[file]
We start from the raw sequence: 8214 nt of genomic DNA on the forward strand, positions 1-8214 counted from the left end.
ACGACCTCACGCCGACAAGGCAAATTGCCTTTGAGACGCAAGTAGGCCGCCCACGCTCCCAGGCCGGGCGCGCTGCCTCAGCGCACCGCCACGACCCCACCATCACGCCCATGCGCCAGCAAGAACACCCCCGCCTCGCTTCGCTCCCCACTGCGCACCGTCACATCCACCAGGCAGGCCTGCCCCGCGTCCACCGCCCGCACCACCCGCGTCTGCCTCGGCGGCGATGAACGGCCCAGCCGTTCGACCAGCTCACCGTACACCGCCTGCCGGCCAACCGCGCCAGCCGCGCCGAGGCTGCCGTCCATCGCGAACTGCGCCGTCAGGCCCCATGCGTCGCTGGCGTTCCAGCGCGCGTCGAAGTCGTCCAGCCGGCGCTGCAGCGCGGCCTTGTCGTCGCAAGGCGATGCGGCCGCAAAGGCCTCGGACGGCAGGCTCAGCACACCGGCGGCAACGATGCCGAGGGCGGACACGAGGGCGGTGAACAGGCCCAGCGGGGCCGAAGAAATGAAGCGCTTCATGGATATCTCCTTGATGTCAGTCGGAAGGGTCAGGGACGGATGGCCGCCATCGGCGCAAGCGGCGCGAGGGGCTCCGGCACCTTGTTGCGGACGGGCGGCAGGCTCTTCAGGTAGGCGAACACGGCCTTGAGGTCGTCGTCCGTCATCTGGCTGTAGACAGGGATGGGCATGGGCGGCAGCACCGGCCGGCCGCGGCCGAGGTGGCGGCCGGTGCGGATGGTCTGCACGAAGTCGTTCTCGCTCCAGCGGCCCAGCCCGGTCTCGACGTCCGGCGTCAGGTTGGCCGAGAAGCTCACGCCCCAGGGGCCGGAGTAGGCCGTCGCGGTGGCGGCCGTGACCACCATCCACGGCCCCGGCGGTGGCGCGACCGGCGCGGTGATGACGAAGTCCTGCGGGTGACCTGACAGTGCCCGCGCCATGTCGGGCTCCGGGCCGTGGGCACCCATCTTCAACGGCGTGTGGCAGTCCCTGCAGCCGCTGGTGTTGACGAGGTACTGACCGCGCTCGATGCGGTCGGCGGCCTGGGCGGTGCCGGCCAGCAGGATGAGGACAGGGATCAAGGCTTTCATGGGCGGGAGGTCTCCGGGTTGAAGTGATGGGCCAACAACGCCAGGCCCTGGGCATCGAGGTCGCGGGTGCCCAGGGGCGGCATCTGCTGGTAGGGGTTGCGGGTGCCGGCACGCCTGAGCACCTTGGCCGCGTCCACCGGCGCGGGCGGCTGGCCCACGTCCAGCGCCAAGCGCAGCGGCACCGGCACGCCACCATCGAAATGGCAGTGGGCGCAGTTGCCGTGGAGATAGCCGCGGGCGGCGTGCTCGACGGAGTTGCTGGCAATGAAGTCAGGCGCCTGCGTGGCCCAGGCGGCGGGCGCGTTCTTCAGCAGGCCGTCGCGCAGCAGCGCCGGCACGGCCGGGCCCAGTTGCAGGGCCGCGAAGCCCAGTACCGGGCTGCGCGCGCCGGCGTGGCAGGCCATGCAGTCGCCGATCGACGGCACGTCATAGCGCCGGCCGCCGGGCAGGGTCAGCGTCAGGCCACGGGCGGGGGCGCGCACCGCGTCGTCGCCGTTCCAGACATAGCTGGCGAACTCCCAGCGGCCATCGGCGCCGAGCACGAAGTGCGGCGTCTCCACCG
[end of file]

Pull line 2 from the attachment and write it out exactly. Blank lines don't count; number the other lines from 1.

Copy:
ACGACCTCACGCCGACAAGGCAAATTGCCTTTGAGACGCAAGTAGGCCGCCCACGCTCCCAGGCCGGGCGCGCTGCCTCAGCGCACCGCCACGACCCCACCATCACGCCCATGCGCCAGCAAGAACACCCCCGCCTCGCTTCGCTCCCCACTGCGCACCGTCACATCCACCAGGCAGGCCTGCCCCGCGTCCACCGCCCGCACCACCCGCGTCTGCCTCGGCGGCGATGAACGGCCCAGCCGTTCGACCAGCTCACCGTACACCGCCTGCCGGCCAACCGCGCCAGCCGCGCCGAGGCTGCCGTCCATCGCGAACTGCGCCGTCAGGCCCCATGCGTCGCTGGCGTTCCAGCGCGCGTCGAAGTCGTCCAGCCGGCGCTGCAGCGCGGCCTTGTCGTCGCAAGGCGATGCGGCCGCAAAGGCCTCGGACGGCAGGCTCAGCACACCGGCGGCAACGATGCCGAGGGCGGACACGAGGGCGGTGAACAGGCCCAGCGGGGCCGAAGAAATGAAGCGCTTCATGGATATCTCCTTGATGTCAGTCGGAAGGGTCAGGGACGGATGGCCGCCATCGGCGCAAGCGGCGCGAGGGGCTCCGGCACCTTGTTGCGGACGGGCGGCAGGCTCTTCAGGTAGGCGAACACGGCCTTGAGGTCGTCGTCCGTCATCTGGCTGTAGACAGGGATGGGCATGGGCGGCAGCACCGGCCGGCCGCGGCCGAGGTGGCGGCCGGTGCGGATGGTCTGCACGAAGTCGTTCTCGCTCCAGCGGCCCAGCCCGGTCTCGACGTCCGGCGTCAGGTTGGCCGAGAAGCTCACGCCCCAGGGGCCGGAGTAGGCCGTCGCGGTGGCGGCCGTGACCACCATCCACGGCCCCGGCGGTGGCGCGACCGGCGCGGTGATGACGAAGTCCTGCGGGTGACCTGACAGTGCCCGCGCCATGTCGGGCTCCGGGCCGTGGGCACCCATCTTCAACGGCGTGTGGCAGTCCCTGCAGCCGCTGGTGTTGACGAGGTACTGACCGCGCTCGATGCGGTCGGCGGCCTGGGCGGTGCCGGCCAGCAGGATGAGGACAGGGATCAAGGCTTTCATGGGCGGGAGGTCTCCGGGTTGAAGTGATGGGCCAACAACGCCAGGCCCTGGGCATCGAGGTCGCGGGTGCCCAGGGGCGGCATCTGCTGGTAGGGGTTGCGGGTGCCGGCACGCCTGAGCACCTTGGCCGCGTCCACCGGCGCGGGCGGCTGGCCCACGTCCAGCGCCAAGCGCAGCGGCACCGGCACGCCACCATCGAAATGGCAGTGGGCGCAGTTGCCGTGGAGATAGCCGCGGGCGGCGTGCTCGACGGAGTTGCTGGCAATGAAGTCAGGCGCCTGCGTGGCCCAGGCGGCGGGCGCGTTCTTCAGCAGGCCGTCGCGCAGCAGCGCCGGCACGGCCGGGCCCAGTTGCAGGGCCGCGAAGCCCAGTACCGGGCTGCGCGCGCCGGCGTGGCAGGCCATGCAGTCGCCGATCGACGGCACGTCATAGCGCCGGCCGCCGGGCAGGGTCAGCGTCAGGCCACGGGCGGGGGCGCGCACCGCGTCGTCGCCGTTCCAGACATAGCTGGCGAACTCCCAGCGGCCATCGGCGCCGAGCACGAAGTGCGGCGTCTCCACCG